Clicking on the Ball Four link brings me to a page at Google Books showing the actual scan of that passage:
The entire text of the book isn’t shown. In fact, the publishers can even block snippets from being shown by asking that Google remove their books entirely from Google Books.
Reading Snippets Is Not Reading A Book
Could someone use the ability to view many snippets as a way of reading an entire book, or reading just the important stuff they want to avoid buying a book — especially in cases of “short text” works like recipe books? The judge didn’t buy this argument, spending time discussing Google’s security measures designed to prevent this:
Each search generates three snippets, but by performing multiple searches using different search terms, a single user may view far more than three snippets, as different searches can return different snippets. For example, by making a series of consecutive, slightly different searches of the book Ball Four, a single user can view many different snippets from the book.
Google takes security measures to prevent users from viewing a complete copy of a snippet-view book. For example, a user cannot cause the system to return different sets of snippets for the same search query; the position of each snippet is fixed within the page and does not “slide” around the search term; only the first responsive snippet available on any given page will be returned in response to a query; one of the snippets on each page is “black-listed,” meaning it will not be shown; and at least one out of ten entire pages in each book is black-listed.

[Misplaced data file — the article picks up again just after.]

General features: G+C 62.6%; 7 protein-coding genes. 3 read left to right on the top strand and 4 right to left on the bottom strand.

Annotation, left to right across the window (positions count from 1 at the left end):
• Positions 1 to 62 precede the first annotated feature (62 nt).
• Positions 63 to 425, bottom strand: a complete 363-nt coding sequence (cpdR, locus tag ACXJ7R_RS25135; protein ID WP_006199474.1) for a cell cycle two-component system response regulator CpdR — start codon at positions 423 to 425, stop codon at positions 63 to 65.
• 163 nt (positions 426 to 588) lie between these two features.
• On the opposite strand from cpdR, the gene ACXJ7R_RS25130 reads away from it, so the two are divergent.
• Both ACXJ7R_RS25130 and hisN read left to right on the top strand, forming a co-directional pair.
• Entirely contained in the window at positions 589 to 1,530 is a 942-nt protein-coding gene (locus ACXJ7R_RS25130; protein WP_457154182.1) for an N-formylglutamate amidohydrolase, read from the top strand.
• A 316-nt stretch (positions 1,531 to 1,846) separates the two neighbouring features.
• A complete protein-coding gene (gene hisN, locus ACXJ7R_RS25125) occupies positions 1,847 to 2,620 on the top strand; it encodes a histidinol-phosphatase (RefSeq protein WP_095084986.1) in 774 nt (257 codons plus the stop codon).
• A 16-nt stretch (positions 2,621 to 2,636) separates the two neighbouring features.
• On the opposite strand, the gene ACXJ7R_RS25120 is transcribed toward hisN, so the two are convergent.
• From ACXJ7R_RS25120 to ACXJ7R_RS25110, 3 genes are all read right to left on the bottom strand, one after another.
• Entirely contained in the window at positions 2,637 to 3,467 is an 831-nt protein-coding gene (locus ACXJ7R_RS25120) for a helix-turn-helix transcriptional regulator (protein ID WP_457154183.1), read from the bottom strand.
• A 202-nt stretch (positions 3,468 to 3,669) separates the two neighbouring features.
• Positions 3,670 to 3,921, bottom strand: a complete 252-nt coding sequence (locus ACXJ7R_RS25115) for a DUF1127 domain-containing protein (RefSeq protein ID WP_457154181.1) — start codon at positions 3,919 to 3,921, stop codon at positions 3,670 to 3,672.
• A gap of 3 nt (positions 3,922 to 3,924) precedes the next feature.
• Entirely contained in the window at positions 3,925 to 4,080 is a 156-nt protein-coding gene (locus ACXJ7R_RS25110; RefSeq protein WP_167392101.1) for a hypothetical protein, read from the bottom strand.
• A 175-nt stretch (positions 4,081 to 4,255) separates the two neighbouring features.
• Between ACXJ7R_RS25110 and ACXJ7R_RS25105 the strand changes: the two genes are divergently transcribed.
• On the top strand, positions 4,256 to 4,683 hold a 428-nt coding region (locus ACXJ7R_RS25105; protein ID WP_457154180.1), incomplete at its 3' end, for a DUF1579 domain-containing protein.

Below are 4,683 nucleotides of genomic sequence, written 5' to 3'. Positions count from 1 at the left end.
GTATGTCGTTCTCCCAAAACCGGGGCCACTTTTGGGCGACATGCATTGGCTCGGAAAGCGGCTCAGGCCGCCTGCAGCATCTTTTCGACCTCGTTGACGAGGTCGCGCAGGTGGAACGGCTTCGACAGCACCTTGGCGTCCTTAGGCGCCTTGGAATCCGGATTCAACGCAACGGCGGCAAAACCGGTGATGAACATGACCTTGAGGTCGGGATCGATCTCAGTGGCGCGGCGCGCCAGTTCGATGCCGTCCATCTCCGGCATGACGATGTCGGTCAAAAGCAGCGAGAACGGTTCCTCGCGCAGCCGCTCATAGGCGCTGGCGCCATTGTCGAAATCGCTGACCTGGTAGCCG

An “attacker” who tries to obtain an entire book by using a physical copy of the book to string together words appearing in successive passages would be able to obtain at best a patchwork of snippets that would be missing at least one snippet from every page and 10% of all pages. In addition, works with text organized in short “chunks,” such as dictionaries, cookbooks, and books of haiku, are excluded from snippet view.
Google Books As A Public Benefit
Next, the judge went on to highlight five main benefits of Google Books:
- Easy way to find books & research information
- Helps with data mining about language trends and changes
- Expands access to books
- Preserves old and out-of-print books
- Helps authors and publishers gain audience and income
A few passages about some of these benefits. Here’s one about the research importance:
Google Books has become an essential research tool, as it helps librarians identify and find research sources, it makes the process of interlibrary lending more efficient, and it facilitates finding and checking citations. Google Books has become such an important tool for researchers and librarians that it has been integrated into the educational system — it is taught as part of the information literacy curriculum to students at all levels.